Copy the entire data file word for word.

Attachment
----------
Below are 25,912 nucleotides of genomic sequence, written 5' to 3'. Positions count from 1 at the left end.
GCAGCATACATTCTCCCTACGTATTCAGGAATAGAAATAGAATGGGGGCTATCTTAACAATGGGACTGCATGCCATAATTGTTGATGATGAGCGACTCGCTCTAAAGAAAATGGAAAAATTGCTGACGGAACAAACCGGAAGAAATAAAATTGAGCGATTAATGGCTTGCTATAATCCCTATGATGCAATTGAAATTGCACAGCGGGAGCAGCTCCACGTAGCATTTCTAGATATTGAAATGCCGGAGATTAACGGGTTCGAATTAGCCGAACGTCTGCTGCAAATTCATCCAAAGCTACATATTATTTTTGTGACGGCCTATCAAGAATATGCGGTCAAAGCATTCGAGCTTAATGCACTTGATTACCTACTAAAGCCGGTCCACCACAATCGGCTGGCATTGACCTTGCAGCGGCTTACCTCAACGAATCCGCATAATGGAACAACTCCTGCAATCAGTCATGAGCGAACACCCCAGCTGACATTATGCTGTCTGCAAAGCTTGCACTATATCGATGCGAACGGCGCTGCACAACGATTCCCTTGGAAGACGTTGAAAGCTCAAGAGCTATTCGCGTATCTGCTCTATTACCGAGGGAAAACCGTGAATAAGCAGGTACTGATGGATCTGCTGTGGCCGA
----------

Below are 25,912 nucleotides of genomic sequence, written 5' to 3'. Positions count from 1 at the left end.
GCAGCATACATTCTCCCTACGTATTCAGGAATAGAAATAGAATGGGGGCTATCTTAACAATGGGACTGCATGCCATAATTGTTGATGATGAGCGACTCGCTCTAAAGAAAATGGAAAAATTGCTGACGGAACAAACCGGAAGAAATAAAATTGAGCGATTAATGGCTTGCTATAATCCCTATGATGCAATTGAAATTGCACAGCGGGAGCAGCTCCACGTAGCATTTCTAGATATTGAAATGCCGGAGATTAACGGGTTCGAATTAGCCGAACGTCTGCTGCAAATTCATCCAAAGCTACATATTATTTTTGTGACGGCCTATCAAGAATATGCGGTCAAAGCATTCGAGCTTAATGCACTTGATTACCTACTAAAGCCGGTCCACCACAATCGGCTGGCATTGACCTTGCAGCGGCTTACCTCAACGAATCCGCATAATGGAACAACTCCTGCAATCAGTCATGAGCGAACACCCCAGCTGACATTATGCTGTCTGCAAAGCTTGCACTATATCGATGCGAACGGCGCTGCACAACGATTCCCTTGGAAGACGTTGAAAGCTCAAGAGCTATTCGCGTATCTGCTCTATTACCGAGGGAAAACCGTGAATAAGCAGGTACTGATGGATCTGCTGTGGCCGA